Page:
Lee County, Virginia facts for kids
|Lee County, Virginia|
Location in the state of Virginia
Virginia's location in the U.S.
|Founded||October 25, 1792|
|Largest town||Pennington Gap|
437 sq mi (1,132 km²)
436 sq mi (1,129 km²)
1.9 sq mi (5 km²), 0.4%
57/sq mi (22/km²)
|Time zone||Eastern: UTC-5/-4|
|Named for: Light Horse Harry Lee|
The first Europeans to enter what is present-day Lee County were a party of Spanish explorers, Juan de Villalobos and Francisco de Silvera, sent by Hernando de Soto in 1540, in search of gold.
The county was formed in 1793 from Russell County. It was named for Light Horse Harry Lee, the Governor of Virginia from 1791 to 1794, who was famous for his exploits as a leader of light cavalry during the American Revolutionary War. He was also the father of the Confederate General Robert E. Lee.
Lee County was the final front on the Kentucky Trace, now known as the Wilderness Road and The Trail of the Lonesome Pine. During the 1780s and 1790s, fortified buildings called "stations" were built along the trail for shelter from Indian raids as the settlers followed Daniel Boone's footsteps into Kentucky. The stations in Lee County were Yoakum Station at present-day Dryden, west to Powell River and Station Creek at today's Rocky Station, then to Mump's Fort at Jonesville, followed by Prist Station, Chadwell Station at Chadwell Gap, Martin's Station at Rose Hill, Owen Station at Ewing, and finally Gibson Station, which still bears its original name.
One of the largest early landowners in the was Revolutionary War officer and explorer Joseph Martin, whom Martin's Station and Martin's Creek at Rose Hill are named for. Because of his rank, Martin had been awarded some 25,000 acres (100 km2), which he later divided up and sold.
In 1814, parts of Lee County, Russell County, and Washington County were combined to form Scott County. In 1856, parts of Lee County, Russell County, and Scott County were combined to form Wise County.
According to the U.S. Census Bureau, the county has a total area of 437 square miles (1,130 km2), of which 436 square miles (1,130 km2) is land and 1.9 square miles (4.9 km2) (0.4%) is water.
Lee County is physically closer to eight state capitals other than its own capital in Richmond: Raleigh, North Carolina; Columbia, South Carolina; Atlanta, Georgia; Nashville, Tennessee; Charleston, West Virginia; Frankfort, Kentucky; Columbus, Ohio, and Indianapolis, Indiana. Additionally, Cumberland Gap in the far western part of Lee County is closer to Montgomery, Alabama, a ninth state capital.
The county is divided into seven districts: Jonesville, Rocky Station, Rocky Station Mineral, Rose Hill, White Shoals, Yoakum, St. Charles, Pennington Gap, Keokee, Robbins Chapel and Yoakum Mineral.
- Harlan County, Kentucky - north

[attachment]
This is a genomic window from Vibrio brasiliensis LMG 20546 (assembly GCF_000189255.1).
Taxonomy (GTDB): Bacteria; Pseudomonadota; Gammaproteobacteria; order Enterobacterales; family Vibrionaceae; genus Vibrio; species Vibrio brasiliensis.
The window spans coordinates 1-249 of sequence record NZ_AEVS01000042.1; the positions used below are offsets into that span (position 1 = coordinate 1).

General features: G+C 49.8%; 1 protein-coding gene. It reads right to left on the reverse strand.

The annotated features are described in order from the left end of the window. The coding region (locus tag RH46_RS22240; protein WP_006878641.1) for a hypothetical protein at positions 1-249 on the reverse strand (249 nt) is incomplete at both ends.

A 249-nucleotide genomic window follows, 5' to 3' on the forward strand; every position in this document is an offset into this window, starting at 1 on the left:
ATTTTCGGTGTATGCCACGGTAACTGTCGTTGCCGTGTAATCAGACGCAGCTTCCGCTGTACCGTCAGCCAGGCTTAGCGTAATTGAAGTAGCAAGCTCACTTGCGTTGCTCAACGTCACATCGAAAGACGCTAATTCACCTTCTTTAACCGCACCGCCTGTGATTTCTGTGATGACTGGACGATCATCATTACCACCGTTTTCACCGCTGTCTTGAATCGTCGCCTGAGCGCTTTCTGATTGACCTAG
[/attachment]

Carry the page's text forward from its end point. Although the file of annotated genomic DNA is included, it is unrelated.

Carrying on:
- Wise County, Virginia - northeast
- Scott County, Virginia - east
- Hancock County, Tennessee - south
- Claiborne County, Tennessee - south-southwest
- Bell County, Kentucky - west
National protected areas
- Cumberland Gap National Historical Park (part)
- Jefferson National Forest (part)
- US 23
- US 58
- US 421
US 58 Alt.
- SR 70
|U.S. Decennial Census
As of the 2010 United States Census, there were 25,587 people residing in the county. 94.2% were White, 3.7% Black or African American, 0.4% Native American, 0.2% Asian, 0.6% of some other race and 0.9% of two or more races. 1.6% were Hispanic or Latino (of any race).
According to the census 2009 estimates, there were 25001 people, 11,587 households, and 6,852 families residing in the county. The population density was 54 people per square mile (21/km²). There were 11,587 housing units at an average density of 25 per square mile (10/km²). The racial makeup of the county was 96.3% White, 2.9% Black or African American, 0.2% Asian, 0.1% from other races, 0.7% of the population were Hispanic or Latino of any race.
The largest ancestry groups in Lee County include:English (14 percent), Irish (11 percent), German (9 percent), and Scots-Irish (3 percent).
There were 9,706 households out of which 29.0 percent had children under the age of 18 living with them, 55.0 percent were married couples living together, 11.7 percent had a female householder with no husband present, and 29.4 percent were non-families. 27.0 percent of all households were made up of individuals and 12.1 percent had someone living alone who was 65 years of age or older. The average household size was 2.41 and the average family size was 2.91.
In the county, the population was spread out with 22.8 percent under the age of 18, 8.0 percent from 18 to 24, 27.5 percent from 25 to 44, 26.3 percent from 45 to 64, and 15.4 percent who were 65 years of age or older. The median age was 40 years. For every 100 females there were 94.2 males. For every 100 females age 18 and over, there were 91.3 males.
The median income for a household in the county was $29,889, and the median income for a family was $40,721. The per capita income for the county was $16,317. About 20.3 percent of families and 22.7 percent of the population were below the poverty line, including 30.1 percent of those under age 18 and 23.3 percent of those age 65 or over.
Other unincorporated communities
Lee County, Virginia Facts for Kids. Kiddle Encyclopedia.